Current Options for Top Materials


For Vintage Car Tops

Haartz Sport ToppingWhether one selects a material based on personal preference or for best authenticity, begin by deciding on a basic type of material. Then determine the color options available within that category. Restorers and Trim Professionals generally suggest that it is better to select a top material color before finalizing paint and upholstery colors, especially when color harmony is important. Beyond the basic blacks and tans of all eras, additional color options available now only approximate most original choices.


Although the color choices available today tend to be limited by the availability of suitable fabric, the current popularity of cloth topping for modern convertibles yields a greater color selection than has been available in decades. Very little three-ply cloth material with cotton face fabric remains on the market, and its colorfastness is mediocre at best. Newer cloth top materials use a solution-dyed, acrylic face fabric, Haartz Stayfast® being an example. Few other fibers can outperform acrylic for colorfastness and general weatherability, hence its widespread use in modern cloth top materials. Generally a topping composed of a square weave facing and drill weave lining provides the best authenticity for most vintage cars. However, one may choose a twill faced material either because that is appropriate on a particular car, or in order to use a special color not otherwise available.


Some of the vinyl coated fabrics presently on the market provide suitable material for replicating old tops of surface-coated materials. For rubber or pyroxylin materials from prior to 1940, vinyls with similar embossed grains are well accepted. Colonial (and the nearly identical Bison) and Short Cobra grains are appropriate for open and convertible car tops. Long Cobra grain material is available for roof covering and top decking of closed bodied cars from the mid-1920s into the 1930s. Early vinyl tops from the mid-1950s onward are readily replaced with newer vinyl, the classic Standard (a.k.a. diamond or pinpoint) grain still being produced. Few colors are available compared with the Original Equipment options. While the Original Equipment vinyl topping was four-ply double texture material for most Ford and General Motors models, suitable two-ply material is now used in its place. Standard or Denim grain white vinyl is the closest in look to the Orlon cloth tops of the fifties, despite the sacrifice in authenticity.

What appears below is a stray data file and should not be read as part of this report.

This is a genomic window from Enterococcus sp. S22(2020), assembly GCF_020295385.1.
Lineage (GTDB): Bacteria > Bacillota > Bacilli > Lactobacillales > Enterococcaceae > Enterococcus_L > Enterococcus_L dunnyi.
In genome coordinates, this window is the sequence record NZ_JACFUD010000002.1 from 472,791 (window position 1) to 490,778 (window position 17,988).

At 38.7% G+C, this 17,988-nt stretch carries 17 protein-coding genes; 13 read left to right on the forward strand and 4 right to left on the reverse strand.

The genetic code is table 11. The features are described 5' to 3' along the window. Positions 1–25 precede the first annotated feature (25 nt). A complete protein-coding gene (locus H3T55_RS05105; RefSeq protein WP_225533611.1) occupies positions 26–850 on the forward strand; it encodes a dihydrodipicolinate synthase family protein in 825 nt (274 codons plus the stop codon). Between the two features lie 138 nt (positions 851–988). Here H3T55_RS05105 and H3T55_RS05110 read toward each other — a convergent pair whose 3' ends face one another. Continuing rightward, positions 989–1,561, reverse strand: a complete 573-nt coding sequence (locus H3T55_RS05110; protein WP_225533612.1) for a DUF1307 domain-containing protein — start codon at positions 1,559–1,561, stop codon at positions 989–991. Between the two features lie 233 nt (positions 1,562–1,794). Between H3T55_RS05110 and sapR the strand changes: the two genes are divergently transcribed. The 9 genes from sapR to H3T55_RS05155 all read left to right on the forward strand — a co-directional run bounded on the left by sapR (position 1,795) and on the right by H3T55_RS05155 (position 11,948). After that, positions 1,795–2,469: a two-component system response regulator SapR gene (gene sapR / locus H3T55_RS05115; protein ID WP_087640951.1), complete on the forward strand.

Very early cars, and later custom-bodied cars using leather top material can be fitted with new leather tops, unless a vinyl topping is preferred for ease of maintenance. Khaki cloth topping on very early cars can be replaced with tightly woven cotton duck in a suitable tan shade. This option is not advisable for replacing Burbank material from the late twenties and the thirties unless you are sure that your classic car will not have to withstand a heavy rain! Uncoated canvas (usually a tightly woven cotton duck) for military and farm vehicles remains available. Enameling duck remains available for the do-it-yourself restorer seeking to trim and paint this. Oilcloth of the kind used on pre-1940 vehicles for fixed roofs and side curtains seems to have vanished from the commercial market. Some do-it-yourself historians have retrieved techniques for replicating this product in limited quantity, and that will likely be the way this can be replicated if one so chooses.


Since vintage and collector cars usually undergo prolonged storage at times, the practice of raising the top for these instances lengthens the useful life of the topping. If the storage area is subject to airborne dust or dirt, it is a good practice to cover the top material, particularly if it is a lighter color, or has a cloth exterior surface. Long or repeated exposures to moisture and ultraviolet light affect topping just like they do the car’s paint and trim materials. Periodic cleaning and care, as recommended by the fabric or top maker, help to increase the useful life of the top. For routine cleaning of dirt and pollen particles from cloth top materials, gentle vacuuming is a good technique.

Resource Links

The Cadillac Database

The Cadillac Glossary and Fact Finder


Coachbuilding Terminology

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